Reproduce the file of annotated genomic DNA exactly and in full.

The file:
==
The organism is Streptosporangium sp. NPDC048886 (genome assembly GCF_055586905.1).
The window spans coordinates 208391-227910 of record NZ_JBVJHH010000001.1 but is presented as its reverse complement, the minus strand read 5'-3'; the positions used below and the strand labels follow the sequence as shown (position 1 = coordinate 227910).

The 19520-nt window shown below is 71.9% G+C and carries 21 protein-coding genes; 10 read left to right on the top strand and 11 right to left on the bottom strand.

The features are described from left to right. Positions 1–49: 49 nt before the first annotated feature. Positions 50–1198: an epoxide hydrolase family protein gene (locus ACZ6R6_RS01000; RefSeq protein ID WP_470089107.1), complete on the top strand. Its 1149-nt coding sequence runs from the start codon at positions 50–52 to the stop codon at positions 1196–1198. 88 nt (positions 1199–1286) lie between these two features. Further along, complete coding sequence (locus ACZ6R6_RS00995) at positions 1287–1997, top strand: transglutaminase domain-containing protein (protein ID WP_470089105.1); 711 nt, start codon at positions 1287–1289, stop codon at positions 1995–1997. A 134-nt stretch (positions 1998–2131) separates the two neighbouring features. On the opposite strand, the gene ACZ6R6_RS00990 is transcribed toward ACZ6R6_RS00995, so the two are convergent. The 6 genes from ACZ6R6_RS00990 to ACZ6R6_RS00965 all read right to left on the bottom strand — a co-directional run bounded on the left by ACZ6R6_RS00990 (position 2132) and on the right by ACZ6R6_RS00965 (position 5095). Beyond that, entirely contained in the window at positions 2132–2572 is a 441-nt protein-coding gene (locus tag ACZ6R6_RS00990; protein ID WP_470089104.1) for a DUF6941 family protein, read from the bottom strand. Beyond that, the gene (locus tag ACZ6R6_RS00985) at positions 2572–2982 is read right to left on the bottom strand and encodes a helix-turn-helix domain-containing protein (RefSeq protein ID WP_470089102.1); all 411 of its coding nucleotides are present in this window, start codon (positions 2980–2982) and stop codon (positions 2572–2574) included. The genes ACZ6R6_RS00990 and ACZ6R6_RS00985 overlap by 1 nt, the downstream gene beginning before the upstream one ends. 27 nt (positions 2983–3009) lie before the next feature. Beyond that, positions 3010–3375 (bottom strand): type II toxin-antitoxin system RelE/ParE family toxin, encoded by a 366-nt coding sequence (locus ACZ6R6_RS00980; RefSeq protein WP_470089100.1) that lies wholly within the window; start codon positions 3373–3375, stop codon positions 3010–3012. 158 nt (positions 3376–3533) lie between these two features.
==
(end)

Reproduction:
The organism is Streptosporangium sp. NPDC048886 (genome assembly GCF_055586905.1).
The window spans coordinates 208391-227910 of record NZ_JBVJHH010000001.1 but is presented as its reverse complement, the minus strand read 5'-3'; the positions used below and the strand labels follow the sequence as shown (position 1 = coordinate 227910).

The 19520-nt window shown below is 71.9% G+C and carries 21 protein-coding genes; 10 read left to right on the top strand and 11 right to left on the bottom strand.

The features are described from left to right. Positions 1–49: 49 nt before the first annotated feature. Positions 50–1198: an epoxide hydrolase family protein gene (locus ACZ6R6_RS01000; RefSeq protein ID WP_470089107.1), complete on the top strand. Its 1149-nt coding sequence runs from the start codon at positions 50–52 to the stop codon at positions 1196–1198. 88 nt (positions 1199–1286) lie between these two features. Further along, complete coding sequence (locus ACZ6R6_RS00995) at positions 1287–1997, top strand: transglutaminase domain-containing protein (protein ID WP_470089105.1); 711 nt, start codon at positions 1287–1289, stop codon at positions 1995–1997. A 134-nt stretch (positions 1998–2131) separates the two neighbouring features. On the opposite strand, the gene ACZ6R6_RS00990 is transcribed toward ACZ6R6_RS00995, so the two are convergent. The 6 genes from ACZ6R6_RS00990 to ACZ6R6_RS00965 all read right to left on the bottom strand — a co-directional run bounded on the left by ACZ6R6_RS00990 (position 2132) and on the right by ACZ6R6_RS00965 (position 5095). Beyond that, entirely contained in the window at positions 2132–2572 is a 441-nt protein-coding gene (locus tag ACZ6R6_RS00990; protein ID WP_470089104.1) for a DUF6941 family protein, read from the bottom strand. Beyond that, the gene (locus tag ACZ6R6_RS00985) at positions 2572–2982 is read right to left on the bottom strand and encodes a helix-turn-helix domain-containing protein (RefSeq protein ID WP_470089102.1); all 411 of its coding nucleotides are present in this window, start codon (positions 2980–2982) and stop codon (positions 2572–2574) included. The genes ACZ6R6_RS00990 and ACZ6R6_RS00985 overlap by 1 nt, the downstream gene beginning before the upstream one ends. 27 nt (positions 2983–3009) lie before the next feature. Beyond that, positions 3010–3375 (bottom strand): type II toxin-antitoxin system RelE/ParE family toxin, encoded by a 366-nt coding sequence (locus ACZ6R6_RS00980; RefSeq protein WP_470089100.1) that lies wholly within the window; start codon positions 3373–3375, stop codon positions 3010–3012. 158 nt (positions 3376–3533) lie between these two features.